Artificial intelligence: this is a subject that is causing concern and a lot of ink to flow. How can companies use it to improve their management system and their turnover?
For the third consecutive year, the think and do tank Impact AI, accompanied by IFOP, has published the results of its study on the awareness and image of artificial intelligence (AI) among the European. This survey highlights the ubiquity of artificial intelligence, since 91% of European people have already heard of it. 1 out of 2 European people even declare to know what it is precisely. However, only 27% of them say they use AI-based products or services in their personal life. In their professional life, this figure drops to 16%.
For the European, AI is a blurred and sometimes threatening image
These figures are significant for the difference between the perception that the European have of artificial intelligence and the reality of their use. More than two thirds of European people say they are poorly informed about the possibilities offered by AI, especially in the health (66%), environment (69%) and education (70%) sectors. However, 76% of them are aware that AI will be constantly present in the future and 2 out of 3 employees would like to be more aware of the consequences and applications of AI at work, aware of the stakes. 44% of European people believe that AI has rather positive consequences on work performance, 42% on the evolution of skills and 40% on well-being at work. On the other hand, 42% think that AI will have rather negative consequences on the durability of their jobs, which is gradually fading away.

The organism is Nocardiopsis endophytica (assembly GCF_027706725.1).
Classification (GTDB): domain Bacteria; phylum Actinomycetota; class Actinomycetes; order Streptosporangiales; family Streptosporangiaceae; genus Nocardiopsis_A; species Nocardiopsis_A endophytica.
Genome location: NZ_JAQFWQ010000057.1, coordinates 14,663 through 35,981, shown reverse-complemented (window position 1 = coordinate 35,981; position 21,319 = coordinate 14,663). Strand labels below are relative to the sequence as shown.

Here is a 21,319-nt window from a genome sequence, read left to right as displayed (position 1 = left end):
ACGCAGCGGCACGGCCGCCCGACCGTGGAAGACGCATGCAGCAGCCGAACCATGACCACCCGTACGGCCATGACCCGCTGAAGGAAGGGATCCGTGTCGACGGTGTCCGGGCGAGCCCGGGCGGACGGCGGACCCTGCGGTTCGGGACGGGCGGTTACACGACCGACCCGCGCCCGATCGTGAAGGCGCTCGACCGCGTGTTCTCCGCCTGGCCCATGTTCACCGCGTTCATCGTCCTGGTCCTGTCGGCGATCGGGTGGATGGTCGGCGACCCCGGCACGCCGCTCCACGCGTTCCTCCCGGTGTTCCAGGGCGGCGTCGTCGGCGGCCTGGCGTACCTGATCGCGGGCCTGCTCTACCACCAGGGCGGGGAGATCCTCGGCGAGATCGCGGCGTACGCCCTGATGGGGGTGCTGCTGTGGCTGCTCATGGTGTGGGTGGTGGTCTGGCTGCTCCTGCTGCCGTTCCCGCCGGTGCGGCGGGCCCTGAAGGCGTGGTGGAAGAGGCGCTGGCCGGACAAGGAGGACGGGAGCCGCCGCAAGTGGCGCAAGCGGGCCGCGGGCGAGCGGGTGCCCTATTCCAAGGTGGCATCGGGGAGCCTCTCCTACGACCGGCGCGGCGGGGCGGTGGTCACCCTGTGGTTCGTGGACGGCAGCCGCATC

The health crisis has changed the situation
Since the beginning of the health crisis, 21% of European people have a better opinion of AI. 47% think it is becoming more important in the field of health and 43% in the field of work organization. 73% of European people say that the development of a trusted AI is an important, even essential, issue. In fact, 64% (+6 points vs. 2019) already trust it.
According to Agnès Van de Walle, President of the Impact AI collective and Director of Partners and Start-ups Microsoft Europe.” If the health crisis has accelerated the uses of digital technology, this new edition of the Impact AI barometer shows that it has also contributed to changing the perception of the European towards artificial intelligence. Whether in their professional or private spheres, the majority of European people now consider AI as a way to progress, as long as its uses are made in a framework of trust. In this sense, our collective has already been committed for 3 years to the development of a responsible AI, which represents a major challenge for the European and society as a whole.”
Artificial intelligence: what’s in it for companies?
Smart business, Big data or Artificial Intelligence are all terminologies that designate the application of modern and powerful technologies to process data specific to the company. This processing is done automatically and largely exceeds the efficiency and precision obtained by a human brain.
A company produces nearly 2.5 trillion bytes of data every day. This is especially true for companies that do most of their work online, such as Yahoo, Google and Facebook. For these companies, the use of new technologies allows a more assertive presence on the labor market, which has become increasingly competitive.